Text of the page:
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Chautauqua sets budget public hearing

October 31, 2012
By Dennis Phillips ( , Westfield Republican / Mayville Sentinel News

CHAUTAUQUA - The town of Chautauqua is proposing a tax rate three times its current rate in the 2013 budget.

On Tuesday, the Chautauqua Town Board scheduled a public hearing on the 2013 proposed spending plan for 4 p.m. on Nov. 1. Don Emhardt, town supervisor, after the meeting, told the proposed budget has increased this year. He said the total 2013 budget is $3,298,108.

The supervisor said the tentative tax levy is expected to go up to around $540,000. The tax levy this year was around $180,000. The tax levy is the amount of money raised through property taxes.

The tax rate per thousand dollars assessed property value is proposed to be 21 cents, up from 7 cents per $1,000 this year.

Emhardt said one reason for the increase is because of workman's compensation cost being added to the town's budget. This year, county officials will be billing towns rather than doing a chargeback. The county eliminated chargebacks of workmen's compensation after a state audit showed $69,000 in tax cap overrides. Because chargebacks were not included as part of its tax levy calculations, the county went over its limit. As a result, towns now will be billed directly from the county, as is the current practice for villages and cities. In turn, towns will need to increase their tax levy to make up the difference.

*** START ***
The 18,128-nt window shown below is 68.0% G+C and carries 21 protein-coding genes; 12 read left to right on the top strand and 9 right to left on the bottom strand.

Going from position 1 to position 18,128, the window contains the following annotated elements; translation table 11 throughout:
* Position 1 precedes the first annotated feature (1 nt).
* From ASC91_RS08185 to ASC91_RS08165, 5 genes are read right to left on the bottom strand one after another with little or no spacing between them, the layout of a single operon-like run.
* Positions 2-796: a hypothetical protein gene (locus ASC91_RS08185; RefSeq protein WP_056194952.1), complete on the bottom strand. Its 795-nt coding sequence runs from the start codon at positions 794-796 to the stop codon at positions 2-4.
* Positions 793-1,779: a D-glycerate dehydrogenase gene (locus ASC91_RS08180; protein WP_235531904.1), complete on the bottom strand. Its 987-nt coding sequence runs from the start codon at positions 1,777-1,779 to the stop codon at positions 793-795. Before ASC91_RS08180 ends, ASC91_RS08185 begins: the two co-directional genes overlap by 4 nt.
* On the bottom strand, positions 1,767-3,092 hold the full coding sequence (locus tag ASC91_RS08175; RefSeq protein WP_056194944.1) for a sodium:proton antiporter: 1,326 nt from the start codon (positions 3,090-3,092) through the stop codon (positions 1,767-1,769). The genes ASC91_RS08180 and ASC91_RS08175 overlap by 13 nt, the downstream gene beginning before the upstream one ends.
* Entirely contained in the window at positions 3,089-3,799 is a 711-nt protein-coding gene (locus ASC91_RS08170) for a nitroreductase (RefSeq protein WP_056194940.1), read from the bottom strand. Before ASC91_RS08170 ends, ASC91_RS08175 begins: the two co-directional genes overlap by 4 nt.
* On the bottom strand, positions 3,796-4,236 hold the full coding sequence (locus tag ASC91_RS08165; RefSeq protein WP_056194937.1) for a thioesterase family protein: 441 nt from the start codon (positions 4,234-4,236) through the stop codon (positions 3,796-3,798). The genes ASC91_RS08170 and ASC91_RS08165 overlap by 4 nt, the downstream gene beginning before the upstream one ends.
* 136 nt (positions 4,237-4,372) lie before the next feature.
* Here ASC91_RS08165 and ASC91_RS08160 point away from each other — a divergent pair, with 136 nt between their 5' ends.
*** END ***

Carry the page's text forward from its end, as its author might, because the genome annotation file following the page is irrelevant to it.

"It is based on assessed property value so we really get hit," he said with the town of Chautauqua having close to a billion dollars in assessed property values.

Emhardt said the increase also comes from state funding being cut. He said in the last three years, the town has lost about $300,000 in state aid. The supervisor also said sales tax revenue is down, as well.

The Chautauqua Town Board already has voted to override its tax cap due to the shift in costs.

In other town business, a public hearing will be held at 7:15 p.m. Tuesday, Nov. 13, to discuss a law to add playhouses to zoning code rules. The town's zoning code currently doesn't address playhouses. A resident in the town had inquired about playhouse regulations, which led to the board discussing possibly adding the structure it its zoning code. Joel Seachrist, town attorney, has an example of a proposal for playhouse zoning code regulations. The proposal said a playhouse would have to be limited to 120 square feet and no higher than 6 feet tall.



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